Many faults in the special advisor's report on the VSB, but we'll persist


UPDATE - June 15, 2010 - Read the board's June 15, 2010 letter to the minister seeking clarification about the ministerial directive.
     Read the minister's response.




UPDATE - June 10, 2010 - Vancouver school trustees will comply with the Ministry directive requiring the board to submit a balanced budget to the Minister of Education for review on or before June 18, and prior to approving the 2010-11 preliminary operating budget.

Board of Education Chairperson Patti Bacchus posted two letters to the minister late today.

The first relates to the Special Advisor report and is a follow up on Tuesday's meeting with the minister.
     Read more.

The second is in response to today's letter from the minister outlining the ministerial directive to the district.
     Read the minister's letter.
     Read the Board's response.





Op-ed letter written by Vancouver Board of Education Chairperson Patti Bacchus as published in the Vancouver Sun, June 8, 2010.

Vancouver school trustees are disappointed the provincial government's recently released review of the Vancouver school board does not help resolve the core challenge facing Vancouver and other school boards across British Columbia: How to avert cuts detrimental to student learning in the face of a growing gap between provincial funding and board responsibilities to deliver education.

Let's be clear, the funding shortfall is due to provincial underfunding and the VSB is just one voice among many boards in the same situation.

Vancouver trustees strongly support the importance of fiscal responsibility. The report confirms we are effectively managing our financial resources by balancing our budget every year, avoiding debt, using sound budget development processes and cash-flow management.

We recognize the importance of ensuring our funding is spent effectively on identified priorities, and we have trimmed district costs by more than $50 million since 2002.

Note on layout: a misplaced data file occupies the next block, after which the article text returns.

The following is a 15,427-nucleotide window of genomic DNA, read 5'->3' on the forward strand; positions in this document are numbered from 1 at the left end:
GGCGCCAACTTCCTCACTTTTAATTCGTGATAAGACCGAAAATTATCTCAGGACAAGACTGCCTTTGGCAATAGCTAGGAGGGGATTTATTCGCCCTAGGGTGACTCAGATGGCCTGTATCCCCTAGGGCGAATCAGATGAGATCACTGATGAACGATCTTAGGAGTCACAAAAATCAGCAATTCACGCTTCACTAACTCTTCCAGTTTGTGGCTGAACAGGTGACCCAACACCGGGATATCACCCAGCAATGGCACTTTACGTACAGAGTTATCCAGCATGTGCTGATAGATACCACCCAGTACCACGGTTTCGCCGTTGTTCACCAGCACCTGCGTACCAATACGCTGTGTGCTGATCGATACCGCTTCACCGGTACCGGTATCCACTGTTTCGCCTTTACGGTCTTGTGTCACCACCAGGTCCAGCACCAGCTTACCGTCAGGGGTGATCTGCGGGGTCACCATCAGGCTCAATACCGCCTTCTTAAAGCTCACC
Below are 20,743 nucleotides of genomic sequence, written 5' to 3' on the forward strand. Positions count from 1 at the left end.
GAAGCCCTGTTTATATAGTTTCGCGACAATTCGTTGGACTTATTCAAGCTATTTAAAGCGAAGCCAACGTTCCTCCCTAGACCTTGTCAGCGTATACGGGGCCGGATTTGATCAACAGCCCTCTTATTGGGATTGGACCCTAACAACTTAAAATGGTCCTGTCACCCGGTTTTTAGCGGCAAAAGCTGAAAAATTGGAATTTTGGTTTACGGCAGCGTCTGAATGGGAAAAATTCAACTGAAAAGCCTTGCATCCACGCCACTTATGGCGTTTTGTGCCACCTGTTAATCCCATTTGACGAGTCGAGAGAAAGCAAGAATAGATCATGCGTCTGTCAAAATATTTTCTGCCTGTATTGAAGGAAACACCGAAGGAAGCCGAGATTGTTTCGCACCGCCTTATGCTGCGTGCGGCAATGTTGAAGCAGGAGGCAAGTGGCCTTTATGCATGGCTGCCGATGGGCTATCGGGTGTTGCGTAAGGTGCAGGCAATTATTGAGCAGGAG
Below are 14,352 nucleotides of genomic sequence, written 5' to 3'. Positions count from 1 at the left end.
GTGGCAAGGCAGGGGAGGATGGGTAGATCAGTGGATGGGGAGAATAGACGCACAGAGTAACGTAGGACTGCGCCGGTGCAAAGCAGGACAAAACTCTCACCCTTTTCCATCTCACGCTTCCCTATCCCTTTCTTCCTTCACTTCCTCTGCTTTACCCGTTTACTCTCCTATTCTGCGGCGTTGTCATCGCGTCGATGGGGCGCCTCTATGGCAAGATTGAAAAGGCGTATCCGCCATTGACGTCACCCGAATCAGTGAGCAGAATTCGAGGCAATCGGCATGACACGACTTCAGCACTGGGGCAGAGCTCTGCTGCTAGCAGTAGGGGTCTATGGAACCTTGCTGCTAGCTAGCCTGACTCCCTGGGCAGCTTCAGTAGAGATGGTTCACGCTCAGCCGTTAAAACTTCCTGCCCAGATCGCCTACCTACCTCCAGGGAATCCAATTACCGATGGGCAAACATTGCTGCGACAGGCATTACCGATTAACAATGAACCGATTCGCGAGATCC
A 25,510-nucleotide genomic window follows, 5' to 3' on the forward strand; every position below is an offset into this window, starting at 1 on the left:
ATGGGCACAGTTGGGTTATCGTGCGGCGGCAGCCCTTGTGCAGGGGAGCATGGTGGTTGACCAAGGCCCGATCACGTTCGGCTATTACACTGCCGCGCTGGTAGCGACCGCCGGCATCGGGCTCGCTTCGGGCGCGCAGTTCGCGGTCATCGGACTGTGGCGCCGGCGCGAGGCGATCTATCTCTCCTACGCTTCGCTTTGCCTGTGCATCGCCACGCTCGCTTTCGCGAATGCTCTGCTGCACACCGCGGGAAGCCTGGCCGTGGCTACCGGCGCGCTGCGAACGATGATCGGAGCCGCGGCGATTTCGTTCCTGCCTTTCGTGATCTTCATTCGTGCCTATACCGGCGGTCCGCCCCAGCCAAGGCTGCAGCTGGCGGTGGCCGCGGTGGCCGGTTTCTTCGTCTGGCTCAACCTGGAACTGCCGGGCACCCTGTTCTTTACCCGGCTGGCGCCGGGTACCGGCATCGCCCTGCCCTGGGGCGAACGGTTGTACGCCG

The report found no fault with the way Vancouver allocates resources to educational services. It found that VSB spending on administration was reasonable and in line with other large districts such as Surrey, contrary to the previous education minister's allegations of overspending.

The report also offered suggestions for potential savings, noting several are already underway under the leadership of our board.

We will carefully explore the feasibility of other recommendations in the report for their impact on student learning.

Unfortunately, none of these will avert the millions of dollars in cuts that we, like other boards across the province, are being forced to make for 2010-11, because of the province's failure to fund new costs, such as provincially negotiated salary and benefit increases.

The report primarily challenged trustees' strong focus on maintaining strong student services to support educational achievement and our commitment to working collaboratively with all education partners, which we see as central to our efforts to ensure that scarce resources are spent as effectively as possible.

We will not apologize for putting students first and advocating for the district's needs, within the broader commitment that we have demonstrated to being fiscally responsible and to providing Vancouver's public schools with the best possible democratically elected governance.

The idea that we should obediently and silently adhere to the provincial agenda of cutting programs and closing multiple schools, without speaking up about the impact on our students and our education system or consulting fully with affected communities, doesn't serve the public or our children and youth, nor does it represent the wishes of those who elected us and to whom we are accountable.

We categorically reject the view that the role of elected trustees is to implement millions in school budget cuts without complaint or raising concerns about impacts on student success.

The Vancouver school board is not governed by unelected bureaucrats. If the provincial government wants to replace elected school trustees with provincially appointed executives, that should be debated openly with citizens.

Regrettably, the report contained a number of factual errors, which the VSB will address in a detailed response to the minister.

The minister's mandate to the adviser deliberately barred her from discussing draft findings with the VSB before issuing a final report, and the minister chose not to discuss the report with the VSB before making it public.

Had these normal courtesies been extended and these errors corrected in advance, we believe this would have significantly strengthened the report and allowed the special adviser to make more useful recommendations.

The VSB looks forward to a public meeting with the minister and to getting to work as soon as possible on finding real solutions to our $17-million shortfall.

Reports and additional information

Report on the Vancouver School Board (School District 39). Prepared for the Minister of Education, June 2010 by the Office of the Comptroller General, Ministry of Finance.

Complete CBC coverage of Vancouver Board of Education Chairperson Patti Bacchus  media conference concerning June 4, 2010 release of the Special Advisor's report.

Preliminary Responses by the VBE Trustees to the Special Advisor's Report Recommendations

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